NOLA home game vs. Heat highlights preseason

Thursday, August 12, 2010
By: Jim Eichenhofer,

This morning the Hornets officially announced their eight-game preseason schedule, which begins here Oct. 9 vs. Memphis. Without a doubt, the highlight of the slate is a home game in the New Orleans Arena on Wednesday, Oct. 13 against the star-studded Miami Heat. As it turns out, well before the Heat’s trio of Dwyane Wade, LeBron James and Chris Bosh officially became teammates in early July, the Hornets signed a five-year agreement with the Heat to alternate preseason games in each other’s arenas. That means that Miami will also visit New Orleans during the 2012 and 2014 preseasons (the contracts signed by the “Big Three” with the Heat last throughout the entire timeframe).

Two of the first three preseason games are in New Orleans, with the final five games being played in other locations. A couple other things to note on the team’s 2010 preseason:
• Hornets Media Day is scheduled for Monday, Sept. 27. Players must report to New Orleans by that date, but in the past, multiple Hornets have arrived earlier in order to begin informally meeting and preparing for training camp.
• The Hornets’ second preseason game is Oct. 10 in Orlando, which will be the first-ever NBA game played in the Magic’s brand-new arena.
• The Hornets generally play at least one off-site "home" game each preseason. In the past the team has been in places such as Biloxi, Miss., or Mobile, Ala. This year’s game is Oct. 16 vs. Atlanta on the campus of East Tennessee State University.
• The reason for the unusual start time of 10 a.m. Central for the Oct. 20 game in Charlotte is that the Bobcats host an annual preseason game attended largely by schoolchildren from the Carolinas. The Bobcats always schedule the game early enough (11 a.m. Eastern in this case) so that the kids are able to be on their buses home by the end of the school day.

Twitter Feedback: Trades, TV details, uni numbers

This is the third installment of “Twitter Feedback,” a new feature in which beat writer Jim Eichenhofer responds to team-related questions sent to his Twitter page ( in much greater detail. Because let’s face it – sometimes 140 characters isn’t nearly enough.

From @IsikSaban: What do you think about the trades? Is Ariza worth giving up on Collison?
Starting with the less complicated trade, I thought the Marco Belinelli deal made a lot of sense in terms of fit with the Hornets’ roster. Belinelli’s most prominent strength is his perimeter shooting, an area where New Orleans needed to improve significantly – at least among its wing players at small forward and shooting guard. The Hornets ranked a very respectable eighth in the NBA in three-point percentage last season (36.3), but oddly enough, their point guards were a huge reason for that high ranking. If you take away Chris Paul and Darren Collison – both of whom shot at least 40 percent – the team’s accuracy drops markedly. While Peja Stojakovic (37.5 percent) and Marcus Thornton (37.4) were both above average from beyond the arc, fellow wing players Morris Peterson and James Posey were under 40 percent overall from the floor. Belinelli is a career 38.8 percent shooter from three-point range. He’s also a decent ballhandler and passer, particularly for a natural shooting guard. In terms of Julian Wright’s departure, the Hornets already had a serious logjam at small forward. It’s not certain he would’ve been able to crack the rotation in 2010-11 had he remained on the roster.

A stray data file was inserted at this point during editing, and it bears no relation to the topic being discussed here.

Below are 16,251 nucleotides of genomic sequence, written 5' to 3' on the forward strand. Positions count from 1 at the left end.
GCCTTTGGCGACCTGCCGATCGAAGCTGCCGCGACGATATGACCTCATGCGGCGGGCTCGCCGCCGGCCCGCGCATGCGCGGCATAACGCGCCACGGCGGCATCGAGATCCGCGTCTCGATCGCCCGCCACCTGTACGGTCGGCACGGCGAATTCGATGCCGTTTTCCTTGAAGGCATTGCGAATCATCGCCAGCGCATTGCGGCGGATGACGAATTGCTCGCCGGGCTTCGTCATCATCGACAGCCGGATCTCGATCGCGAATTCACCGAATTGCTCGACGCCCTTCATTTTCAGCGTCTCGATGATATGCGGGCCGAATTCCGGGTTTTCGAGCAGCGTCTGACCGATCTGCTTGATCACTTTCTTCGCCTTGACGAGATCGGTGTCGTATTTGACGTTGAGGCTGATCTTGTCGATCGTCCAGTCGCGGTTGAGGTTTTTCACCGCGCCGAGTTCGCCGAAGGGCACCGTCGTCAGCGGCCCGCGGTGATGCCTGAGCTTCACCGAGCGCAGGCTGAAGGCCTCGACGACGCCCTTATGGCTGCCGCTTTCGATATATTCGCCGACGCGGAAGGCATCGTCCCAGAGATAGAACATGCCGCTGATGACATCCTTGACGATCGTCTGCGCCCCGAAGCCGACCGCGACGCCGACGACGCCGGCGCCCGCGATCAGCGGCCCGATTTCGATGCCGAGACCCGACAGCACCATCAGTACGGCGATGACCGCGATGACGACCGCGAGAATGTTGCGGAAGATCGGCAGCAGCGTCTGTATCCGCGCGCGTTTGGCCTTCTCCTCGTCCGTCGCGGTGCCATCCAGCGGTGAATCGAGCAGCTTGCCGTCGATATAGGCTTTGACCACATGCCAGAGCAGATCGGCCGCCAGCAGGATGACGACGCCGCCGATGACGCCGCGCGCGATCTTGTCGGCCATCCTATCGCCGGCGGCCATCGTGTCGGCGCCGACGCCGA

The other trade obviously involves many more factors and is much tougher to quickly assess. Part of the complexity is that the contract situations of the three players (Ariza, Collison, Posey) factored into the trade. Furthermore, I don’t know if you can assess whether it was “worth” trading Collison to get Ariza until the season begins. But let’s start with the notion that Collison’s trade value was at an extremely high level this summer, possibly as high as it might get in the near future. If Paul is healthy in 2010-11 – don’t forget, he’s played 78-plus games in three of his five NBA seasons – it’s doubtful Collison would’ve been able to log more than about 20 minutes per game, thereby reducing his stats and maybe his value on the trade market. The Hornets’ front office said multiple times Wednesday that it was disappointed to lose Collison, but that the NBA All-Rookie first-team member had to be included in the trade in order for it to be completed. Meanwhile, Ariza’s athleticism and defensive acumen are two things the Hornets badly needed at small forward. I don’t think it’s too much of a reach to say that New Orleans was one of the least athletic teams in the NBA last season. Ariza’s offensive game has improved, although he is still a below-average perimeter shooter based on the numbers, but I don’t think the Hornets will need him to put up gaudy scoring numbers. If he excels in the other areas where he’s already proven to be very good, that alone could make a major difference next season. I’m really looking forward to seeing how much the Hornets may improve defensively now that they have someone who can match up on the wing against some of the NBA’s most explosive scorers.

From @LSUhornet17: Still only 65 games televised this season by Cox Sports TV? With only one national TV game, that means more games we don’t get to see at all. (The games Cox Sports does not broadcast) better all be at home.